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Ohio woman made complaints before fatal dog attack

Associated Press

DAYTON, OHIO: An Ohio woman fatally mauled by two of her neighbor’s dogs had installed surveillance cameras to capture what was happening next door and made numerous calls to authorities about the animals, according to a published report.

Klonda Richey, 57, also built a fence and turned her home into a compound to protect herself and her cats, the Dayton Daily News reported.

Richey was mauled by her neighbor’s mixed-breed dogs on Feb. 7, police have said. She was found unclothed in front of her house, her coat apparently torn off by the dogs. Police said the dogs were shot to death by responding officers.

The dog owners were released from jail without being charged days after the mauling. Police continue to investigate the death.

Friends and co-workers of Richey said she had told them for the past three years that she lived in fear of the dogs and worried especially that they would harm her cats.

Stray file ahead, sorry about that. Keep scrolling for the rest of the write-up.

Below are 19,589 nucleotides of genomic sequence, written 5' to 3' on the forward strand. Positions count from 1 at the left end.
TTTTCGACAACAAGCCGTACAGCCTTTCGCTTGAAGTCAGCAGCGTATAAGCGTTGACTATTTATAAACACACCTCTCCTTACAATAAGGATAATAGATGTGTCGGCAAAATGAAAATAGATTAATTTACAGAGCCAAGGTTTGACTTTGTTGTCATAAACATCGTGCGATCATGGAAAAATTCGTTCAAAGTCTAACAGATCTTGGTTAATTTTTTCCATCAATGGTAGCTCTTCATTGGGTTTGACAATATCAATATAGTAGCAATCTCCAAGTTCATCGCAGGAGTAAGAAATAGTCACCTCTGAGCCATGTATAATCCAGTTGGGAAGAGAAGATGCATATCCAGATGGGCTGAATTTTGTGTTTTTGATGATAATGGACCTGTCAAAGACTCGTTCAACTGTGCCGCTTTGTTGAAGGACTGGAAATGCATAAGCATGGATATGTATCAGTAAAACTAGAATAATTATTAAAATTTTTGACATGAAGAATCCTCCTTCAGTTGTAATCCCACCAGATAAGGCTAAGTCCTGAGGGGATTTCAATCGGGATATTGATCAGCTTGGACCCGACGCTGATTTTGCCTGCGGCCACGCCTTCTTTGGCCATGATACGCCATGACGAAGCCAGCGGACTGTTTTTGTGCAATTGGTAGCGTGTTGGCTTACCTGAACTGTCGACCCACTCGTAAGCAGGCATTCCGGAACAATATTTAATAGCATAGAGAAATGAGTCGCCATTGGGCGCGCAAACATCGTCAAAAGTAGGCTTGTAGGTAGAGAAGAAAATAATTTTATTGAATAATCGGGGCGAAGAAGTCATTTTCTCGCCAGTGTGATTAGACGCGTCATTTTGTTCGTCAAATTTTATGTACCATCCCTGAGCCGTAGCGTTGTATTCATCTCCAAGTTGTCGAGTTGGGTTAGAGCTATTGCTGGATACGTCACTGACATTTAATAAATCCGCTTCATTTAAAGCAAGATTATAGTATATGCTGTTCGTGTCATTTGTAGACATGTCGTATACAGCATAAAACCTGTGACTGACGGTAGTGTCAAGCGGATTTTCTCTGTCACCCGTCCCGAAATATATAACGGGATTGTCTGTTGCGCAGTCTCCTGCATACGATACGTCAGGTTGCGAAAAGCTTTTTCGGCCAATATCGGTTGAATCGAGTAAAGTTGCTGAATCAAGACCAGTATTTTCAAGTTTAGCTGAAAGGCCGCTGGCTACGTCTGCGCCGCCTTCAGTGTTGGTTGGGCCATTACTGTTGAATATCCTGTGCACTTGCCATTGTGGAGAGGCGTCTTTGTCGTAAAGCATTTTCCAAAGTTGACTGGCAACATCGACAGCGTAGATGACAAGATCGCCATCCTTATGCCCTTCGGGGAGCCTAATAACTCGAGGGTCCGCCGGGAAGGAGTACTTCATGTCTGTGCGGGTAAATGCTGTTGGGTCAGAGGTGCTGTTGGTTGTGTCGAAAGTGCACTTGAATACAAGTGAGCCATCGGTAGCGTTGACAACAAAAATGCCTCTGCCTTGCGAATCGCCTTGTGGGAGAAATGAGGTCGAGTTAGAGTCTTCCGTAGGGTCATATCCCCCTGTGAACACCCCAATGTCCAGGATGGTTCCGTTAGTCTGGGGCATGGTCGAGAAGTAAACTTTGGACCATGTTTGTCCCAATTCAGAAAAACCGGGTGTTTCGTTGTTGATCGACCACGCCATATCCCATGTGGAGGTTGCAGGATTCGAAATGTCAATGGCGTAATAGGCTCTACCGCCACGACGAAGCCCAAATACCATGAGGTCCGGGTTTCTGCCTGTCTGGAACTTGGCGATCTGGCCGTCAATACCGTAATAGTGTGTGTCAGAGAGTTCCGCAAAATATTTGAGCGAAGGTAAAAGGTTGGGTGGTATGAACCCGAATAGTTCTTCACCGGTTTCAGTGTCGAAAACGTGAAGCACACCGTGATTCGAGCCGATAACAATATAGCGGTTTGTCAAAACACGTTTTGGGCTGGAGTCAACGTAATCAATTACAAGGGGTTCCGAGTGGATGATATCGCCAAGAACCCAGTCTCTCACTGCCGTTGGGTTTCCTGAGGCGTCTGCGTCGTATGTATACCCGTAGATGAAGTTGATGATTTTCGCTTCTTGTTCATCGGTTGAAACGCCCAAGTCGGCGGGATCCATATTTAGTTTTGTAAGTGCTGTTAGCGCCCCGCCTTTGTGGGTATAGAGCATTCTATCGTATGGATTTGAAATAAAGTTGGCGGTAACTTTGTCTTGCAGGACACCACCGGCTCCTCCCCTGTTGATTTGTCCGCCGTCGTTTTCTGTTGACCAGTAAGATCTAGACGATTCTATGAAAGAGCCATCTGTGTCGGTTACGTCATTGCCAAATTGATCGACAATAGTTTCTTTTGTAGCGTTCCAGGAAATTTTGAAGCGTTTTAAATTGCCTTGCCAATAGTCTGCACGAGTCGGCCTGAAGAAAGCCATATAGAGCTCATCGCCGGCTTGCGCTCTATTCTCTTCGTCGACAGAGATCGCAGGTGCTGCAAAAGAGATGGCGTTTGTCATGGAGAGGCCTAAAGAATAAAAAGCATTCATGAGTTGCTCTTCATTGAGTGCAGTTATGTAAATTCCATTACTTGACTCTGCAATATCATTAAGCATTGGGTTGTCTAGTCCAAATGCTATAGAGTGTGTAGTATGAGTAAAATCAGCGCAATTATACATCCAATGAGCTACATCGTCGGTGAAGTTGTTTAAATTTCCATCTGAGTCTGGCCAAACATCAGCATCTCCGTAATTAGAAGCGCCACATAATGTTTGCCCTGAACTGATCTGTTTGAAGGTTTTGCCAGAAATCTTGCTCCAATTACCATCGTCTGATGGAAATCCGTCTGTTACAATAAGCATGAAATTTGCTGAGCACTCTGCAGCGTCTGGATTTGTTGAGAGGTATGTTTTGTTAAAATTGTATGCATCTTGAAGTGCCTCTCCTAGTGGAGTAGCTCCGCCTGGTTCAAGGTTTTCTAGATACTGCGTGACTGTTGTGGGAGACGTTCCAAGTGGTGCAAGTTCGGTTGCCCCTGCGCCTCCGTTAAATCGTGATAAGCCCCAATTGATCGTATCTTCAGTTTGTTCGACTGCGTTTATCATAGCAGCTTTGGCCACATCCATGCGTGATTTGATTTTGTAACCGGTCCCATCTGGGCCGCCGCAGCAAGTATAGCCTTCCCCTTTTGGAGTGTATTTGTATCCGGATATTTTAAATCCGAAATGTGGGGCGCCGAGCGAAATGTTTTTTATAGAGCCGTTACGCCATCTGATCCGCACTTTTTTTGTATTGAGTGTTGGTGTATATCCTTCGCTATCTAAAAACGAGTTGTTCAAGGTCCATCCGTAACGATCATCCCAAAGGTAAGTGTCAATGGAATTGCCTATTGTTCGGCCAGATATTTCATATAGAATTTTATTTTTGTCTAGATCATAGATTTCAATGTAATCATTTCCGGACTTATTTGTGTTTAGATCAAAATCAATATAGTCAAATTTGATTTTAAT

Records showed that 13 complaints — mostly anonymous — about the dogs at her neighbor’s home were made to the county’s animal warden and that Richey or someone using her phone number called the county’s dispatch center 23 times about the neighbor, according to the newspaper.

Mark Kumpf, director of the Montgomery County Animal Resource Center, said none of the 13 complaints were about a dog attacking someone. The complaints involved neglect, dogs barking, running loose or chasing people, he said.

The dogs did not have a history of biting anyone or killing another dog, he said.

“This is a tragic accident,” Kumpf said. “There’s nothing that would be foreseeable or doable to prevent a situation like this from happening.”

Investigators made numerous visits to the house in response to the dog complaints, but there was no evidence the owners broke any laws in connection with the complaints, he said.

“Under Ohio laws, for a dog at-large violation to be issued, the officer must actually witness the dog off the property and not under the owner’s immediate control,” Kumpf said.

Richey had filed a civil stalking protection order against her neighbor, but it was denied last April, the newspaper reported. She said her neighbor had threatened her cats and allowed his dogs to chase her.

According to court documents, the neighbor said he never threatened Richey or her cats. He did say that he wished the cats would stay inside because he “would really love not to have my cars scratched.”


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